Plans to spin-out the Highways Agency would still see government keep control of design requirements
The government would retain the ability to specify extensive design requirements under its plans to turn the Highway Agency into a government-owned company.
Under the plans, published for consultation yesterday, the government would licence the new company to maintain the UK’s strategic road network.
It said that “construction standards” would be included within the licence.
A spokeswoman for the Department for Transport said the design of drainage, environmental measures and substructures – all of which are currently specified by the Highways Agency’s Design Manual for Roads and Bridges – could be included within the licence requirements.
The government wants to make the Highways Agency a private company to give greater continuity to the flow of investment in Britain’s roads.
The document said: “The proposals set out in this document will put in place a more contractual relationship between the road operator and central government, to secure significant efficiencies and deliver clearer outcomes. They will provide the supply chain with confidence to invest in the equipment and skills to create long-term capability and boost jobs in roads construction.”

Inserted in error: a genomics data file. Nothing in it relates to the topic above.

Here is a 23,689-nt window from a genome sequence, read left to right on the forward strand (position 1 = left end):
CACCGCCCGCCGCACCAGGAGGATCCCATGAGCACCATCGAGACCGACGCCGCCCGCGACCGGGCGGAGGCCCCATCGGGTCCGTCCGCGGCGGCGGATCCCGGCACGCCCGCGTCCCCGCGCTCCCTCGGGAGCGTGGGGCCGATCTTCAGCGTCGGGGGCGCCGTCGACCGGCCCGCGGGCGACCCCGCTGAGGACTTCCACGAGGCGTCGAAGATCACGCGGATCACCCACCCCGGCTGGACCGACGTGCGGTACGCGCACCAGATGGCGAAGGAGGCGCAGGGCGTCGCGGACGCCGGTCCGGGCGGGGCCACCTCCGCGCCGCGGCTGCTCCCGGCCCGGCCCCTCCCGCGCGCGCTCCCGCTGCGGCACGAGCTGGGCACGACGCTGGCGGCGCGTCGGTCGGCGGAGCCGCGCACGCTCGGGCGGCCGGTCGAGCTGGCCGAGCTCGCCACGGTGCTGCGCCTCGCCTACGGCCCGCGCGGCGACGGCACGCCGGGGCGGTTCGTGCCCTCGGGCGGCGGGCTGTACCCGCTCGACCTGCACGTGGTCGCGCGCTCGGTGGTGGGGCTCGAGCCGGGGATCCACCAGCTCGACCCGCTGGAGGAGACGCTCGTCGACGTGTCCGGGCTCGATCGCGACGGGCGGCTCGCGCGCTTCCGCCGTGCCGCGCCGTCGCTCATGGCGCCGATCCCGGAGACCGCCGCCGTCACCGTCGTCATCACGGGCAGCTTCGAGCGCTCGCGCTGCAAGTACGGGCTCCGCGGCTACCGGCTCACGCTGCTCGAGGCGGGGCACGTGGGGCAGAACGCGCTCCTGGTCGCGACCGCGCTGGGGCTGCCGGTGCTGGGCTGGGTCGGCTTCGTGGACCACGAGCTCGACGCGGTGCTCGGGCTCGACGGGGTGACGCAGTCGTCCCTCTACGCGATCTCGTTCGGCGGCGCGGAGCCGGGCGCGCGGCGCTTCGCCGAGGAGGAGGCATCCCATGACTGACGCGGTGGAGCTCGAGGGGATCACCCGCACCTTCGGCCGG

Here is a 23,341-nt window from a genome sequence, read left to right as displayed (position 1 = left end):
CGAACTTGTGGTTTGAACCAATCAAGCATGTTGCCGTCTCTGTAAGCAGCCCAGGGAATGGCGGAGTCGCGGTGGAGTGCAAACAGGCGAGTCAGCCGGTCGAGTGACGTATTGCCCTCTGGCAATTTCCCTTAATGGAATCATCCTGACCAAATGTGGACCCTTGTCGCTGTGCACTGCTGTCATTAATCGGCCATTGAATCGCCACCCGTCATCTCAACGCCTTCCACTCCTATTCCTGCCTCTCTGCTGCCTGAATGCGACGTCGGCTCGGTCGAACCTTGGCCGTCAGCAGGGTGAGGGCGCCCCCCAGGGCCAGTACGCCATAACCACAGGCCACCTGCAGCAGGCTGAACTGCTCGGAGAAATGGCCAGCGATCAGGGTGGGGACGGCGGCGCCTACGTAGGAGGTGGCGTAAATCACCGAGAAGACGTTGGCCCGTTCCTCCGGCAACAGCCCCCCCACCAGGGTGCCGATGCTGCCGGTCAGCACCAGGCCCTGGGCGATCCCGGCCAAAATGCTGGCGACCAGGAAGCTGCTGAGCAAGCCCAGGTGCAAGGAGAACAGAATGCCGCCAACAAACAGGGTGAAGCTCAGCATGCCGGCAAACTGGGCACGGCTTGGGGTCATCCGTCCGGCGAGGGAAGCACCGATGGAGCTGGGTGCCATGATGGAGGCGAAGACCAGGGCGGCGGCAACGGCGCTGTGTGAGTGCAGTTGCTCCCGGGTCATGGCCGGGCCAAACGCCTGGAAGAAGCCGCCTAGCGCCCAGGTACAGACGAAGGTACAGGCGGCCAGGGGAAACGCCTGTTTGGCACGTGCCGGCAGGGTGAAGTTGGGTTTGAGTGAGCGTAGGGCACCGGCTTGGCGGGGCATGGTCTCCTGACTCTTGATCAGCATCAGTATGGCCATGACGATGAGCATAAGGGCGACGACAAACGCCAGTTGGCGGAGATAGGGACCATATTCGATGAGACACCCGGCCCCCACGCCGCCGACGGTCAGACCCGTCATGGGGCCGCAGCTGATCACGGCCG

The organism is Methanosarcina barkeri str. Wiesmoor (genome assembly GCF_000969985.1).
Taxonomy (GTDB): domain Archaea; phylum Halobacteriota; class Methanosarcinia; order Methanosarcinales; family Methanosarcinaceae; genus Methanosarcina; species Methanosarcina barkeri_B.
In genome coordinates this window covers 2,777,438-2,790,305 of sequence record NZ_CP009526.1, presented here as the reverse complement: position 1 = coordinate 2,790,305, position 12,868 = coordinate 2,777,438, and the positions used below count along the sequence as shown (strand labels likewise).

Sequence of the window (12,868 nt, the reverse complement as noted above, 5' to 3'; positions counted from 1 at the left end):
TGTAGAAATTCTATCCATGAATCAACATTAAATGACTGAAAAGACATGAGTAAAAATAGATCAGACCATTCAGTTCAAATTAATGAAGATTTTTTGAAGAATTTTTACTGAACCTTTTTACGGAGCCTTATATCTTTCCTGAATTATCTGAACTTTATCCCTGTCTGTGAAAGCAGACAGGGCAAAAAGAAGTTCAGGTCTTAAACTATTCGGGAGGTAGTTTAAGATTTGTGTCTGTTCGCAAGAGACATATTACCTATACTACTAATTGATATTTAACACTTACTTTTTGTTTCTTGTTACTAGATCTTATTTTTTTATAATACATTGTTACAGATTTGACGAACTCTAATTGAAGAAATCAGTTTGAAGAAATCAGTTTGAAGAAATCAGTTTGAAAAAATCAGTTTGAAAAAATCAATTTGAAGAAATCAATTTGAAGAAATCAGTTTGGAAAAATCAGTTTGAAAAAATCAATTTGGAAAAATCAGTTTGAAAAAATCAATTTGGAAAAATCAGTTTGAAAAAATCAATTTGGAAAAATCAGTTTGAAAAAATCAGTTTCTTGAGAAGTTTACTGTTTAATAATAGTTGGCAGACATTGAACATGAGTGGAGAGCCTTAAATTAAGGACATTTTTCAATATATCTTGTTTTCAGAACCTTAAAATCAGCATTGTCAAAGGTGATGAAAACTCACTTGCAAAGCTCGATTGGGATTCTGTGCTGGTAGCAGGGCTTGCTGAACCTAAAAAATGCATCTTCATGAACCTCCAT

Nick Baveystock, director general of the Institution of Civil Engineers, said the plans “signal government’s commitment to making decisions for the longer term”.
He added: “These proposals could finally end the stop/start investment that has hindered effective management of our roads for too long, and we look forward to prompt introduction of the promised legislation so they are implemented speedily.”